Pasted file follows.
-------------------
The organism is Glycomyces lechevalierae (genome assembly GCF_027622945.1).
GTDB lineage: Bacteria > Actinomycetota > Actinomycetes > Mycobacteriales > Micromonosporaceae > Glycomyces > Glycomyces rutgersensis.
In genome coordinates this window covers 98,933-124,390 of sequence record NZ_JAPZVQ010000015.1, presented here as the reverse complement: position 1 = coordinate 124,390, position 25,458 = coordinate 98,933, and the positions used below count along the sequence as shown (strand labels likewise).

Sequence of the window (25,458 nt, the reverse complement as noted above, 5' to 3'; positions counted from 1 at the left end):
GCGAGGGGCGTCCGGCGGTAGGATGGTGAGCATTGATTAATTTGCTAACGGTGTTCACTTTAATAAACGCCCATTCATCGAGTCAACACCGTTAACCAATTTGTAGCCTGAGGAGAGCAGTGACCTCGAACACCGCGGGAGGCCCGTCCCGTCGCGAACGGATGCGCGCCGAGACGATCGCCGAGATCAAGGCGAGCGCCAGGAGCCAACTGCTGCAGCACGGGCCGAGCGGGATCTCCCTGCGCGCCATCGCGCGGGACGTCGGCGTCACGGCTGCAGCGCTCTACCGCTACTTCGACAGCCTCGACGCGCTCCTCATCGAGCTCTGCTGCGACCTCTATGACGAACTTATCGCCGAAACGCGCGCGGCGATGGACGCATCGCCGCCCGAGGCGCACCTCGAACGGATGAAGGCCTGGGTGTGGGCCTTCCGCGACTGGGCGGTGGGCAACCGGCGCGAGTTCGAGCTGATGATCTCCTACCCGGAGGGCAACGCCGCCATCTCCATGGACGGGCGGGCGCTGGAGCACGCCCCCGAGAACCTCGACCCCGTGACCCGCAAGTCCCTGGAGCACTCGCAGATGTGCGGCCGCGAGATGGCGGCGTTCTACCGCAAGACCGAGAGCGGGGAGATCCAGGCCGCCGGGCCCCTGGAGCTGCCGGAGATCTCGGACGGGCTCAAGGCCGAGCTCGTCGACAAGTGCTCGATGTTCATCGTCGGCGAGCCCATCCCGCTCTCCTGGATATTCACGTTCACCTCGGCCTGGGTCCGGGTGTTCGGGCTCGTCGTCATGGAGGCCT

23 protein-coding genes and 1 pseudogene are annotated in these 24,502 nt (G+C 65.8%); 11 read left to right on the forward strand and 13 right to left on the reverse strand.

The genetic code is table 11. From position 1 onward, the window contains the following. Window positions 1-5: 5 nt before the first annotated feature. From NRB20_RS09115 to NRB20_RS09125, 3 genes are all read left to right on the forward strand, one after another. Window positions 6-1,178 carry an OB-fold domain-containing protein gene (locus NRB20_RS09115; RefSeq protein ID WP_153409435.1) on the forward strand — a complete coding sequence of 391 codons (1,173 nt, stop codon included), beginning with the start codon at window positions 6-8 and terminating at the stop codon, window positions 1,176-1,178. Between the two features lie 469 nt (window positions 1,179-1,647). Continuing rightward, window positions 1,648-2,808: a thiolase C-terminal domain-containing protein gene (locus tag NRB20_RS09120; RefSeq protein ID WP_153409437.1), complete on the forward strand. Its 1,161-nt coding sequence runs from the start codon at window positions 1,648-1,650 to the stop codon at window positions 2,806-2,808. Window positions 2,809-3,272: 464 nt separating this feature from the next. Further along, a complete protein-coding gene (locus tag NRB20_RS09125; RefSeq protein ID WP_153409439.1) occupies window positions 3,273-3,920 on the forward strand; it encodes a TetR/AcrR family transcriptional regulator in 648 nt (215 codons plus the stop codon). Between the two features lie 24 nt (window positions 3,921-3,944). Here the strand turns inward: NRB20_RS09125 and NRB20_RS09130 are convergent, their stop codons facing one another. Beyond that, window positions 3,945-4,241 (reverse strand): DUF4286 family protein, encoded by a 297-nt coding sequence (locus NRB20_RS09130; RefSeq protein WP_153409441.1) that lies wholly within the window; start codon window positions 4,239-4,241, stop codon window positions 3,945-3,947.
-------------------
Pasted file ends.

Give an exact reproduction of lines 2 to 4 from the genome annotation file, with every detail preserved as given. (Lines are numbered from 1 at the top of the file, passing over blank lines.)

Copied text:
GTDB lineage: Bacteria > Actinomycetota > Actinomycetes > Mycobacteriales > Micromonosporaceae > Glycomyces > Glycomyces rutgersensis.
In genome coordinates this window covers 98,933-124,390 of sequence record NZ_JAPZVQ010000015.1, presented here as the reverse complement: position 1 = coordinate 124,390, position 25,458 = coordinate 98,933, and the positions used below count along the sequence as shown (strand labels likewise).

Sequence of the window (25,458 nt, the reverse complement as noted above, 5' to 3'; positions counted from 1 at the left end):